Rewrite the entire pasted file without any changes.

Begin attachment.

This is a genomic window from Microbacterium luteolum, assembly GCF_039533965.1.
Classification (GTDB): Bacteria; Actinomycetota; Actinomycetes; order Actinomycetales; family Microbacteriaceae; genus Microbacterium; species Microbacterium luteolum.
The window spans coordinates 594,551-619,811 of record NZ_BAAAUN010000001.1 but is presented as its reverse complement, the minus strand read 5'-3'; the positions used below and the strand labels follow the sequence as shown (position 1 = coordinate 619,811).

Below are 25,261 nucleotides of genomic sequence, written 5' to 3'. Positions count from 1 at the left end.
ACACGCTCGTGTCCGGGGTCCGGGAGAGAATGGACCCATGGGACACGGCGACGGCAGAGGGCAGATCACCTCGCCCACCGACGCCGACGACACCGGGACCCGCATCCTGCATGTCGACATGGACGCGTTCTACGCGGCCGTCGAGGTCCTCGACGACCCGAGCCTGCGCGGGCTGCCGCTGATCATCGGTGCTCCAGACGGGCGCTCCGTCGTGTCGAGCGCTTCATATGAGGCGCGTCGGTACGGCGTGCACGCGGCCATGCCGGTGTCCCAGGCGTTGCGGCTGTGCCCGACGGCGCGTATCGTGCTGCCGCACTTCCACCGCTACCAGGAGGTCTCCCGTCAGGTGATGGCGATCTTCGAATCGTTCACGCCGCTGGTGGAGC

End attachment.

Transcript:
This is a genomic window from Microbacterium luteolum, assembly GCF_039533965.1.
Classification (GTDB): Bacteria; Actinomycetota; Actinomycetes; order Actinomycetales; family Microbacteriaceae; genus Microbacterium; species Microbacterium luteolum.
The window spans coordinates 594,551-619,811 of record NZ_BAAAUN010000001.1 but is presented as its reverse complement, the minus strand read 5'-3'; the positions used below and the strand labels follow the sequence as shown (position 1 = coordinate 619,811).

Below are 25,261 nucleotides of genomic sequence, written 5' to 3'. Positions count from 1 at the left end.
ACACGCTCGTGTCCGGGGTCCGGGAGAGAATGGACCCATGGGACACGGCGACGGCAGAGGGCAGATCACCTCGCCCACCGACGCCGACGACACCGGGACCCGCATCCTGCATGTCGACATGGACGCGTTCTACGCGGCCGTCGAGGTCCTCGACGACCCGAGCCTGCGCGGGCTGCCGCTGATCATCGGTGCTCCAGACGGGCGCTCCGTCGTGTCGAGCGCTTCATATGAGGCGCGTCGGTACGGCGTGCACGCGGCCATGCCGGTGTCCCAGGCGTTGCGGCTGTGCCCGACGGCGCGTATCGTGCTGCCGCACTTCCACCGCTACCAGGAGGTCTCCCGTCAGGTGATGGCGATCTTCGAATCGTTCACGCCGCTGGTGGAGC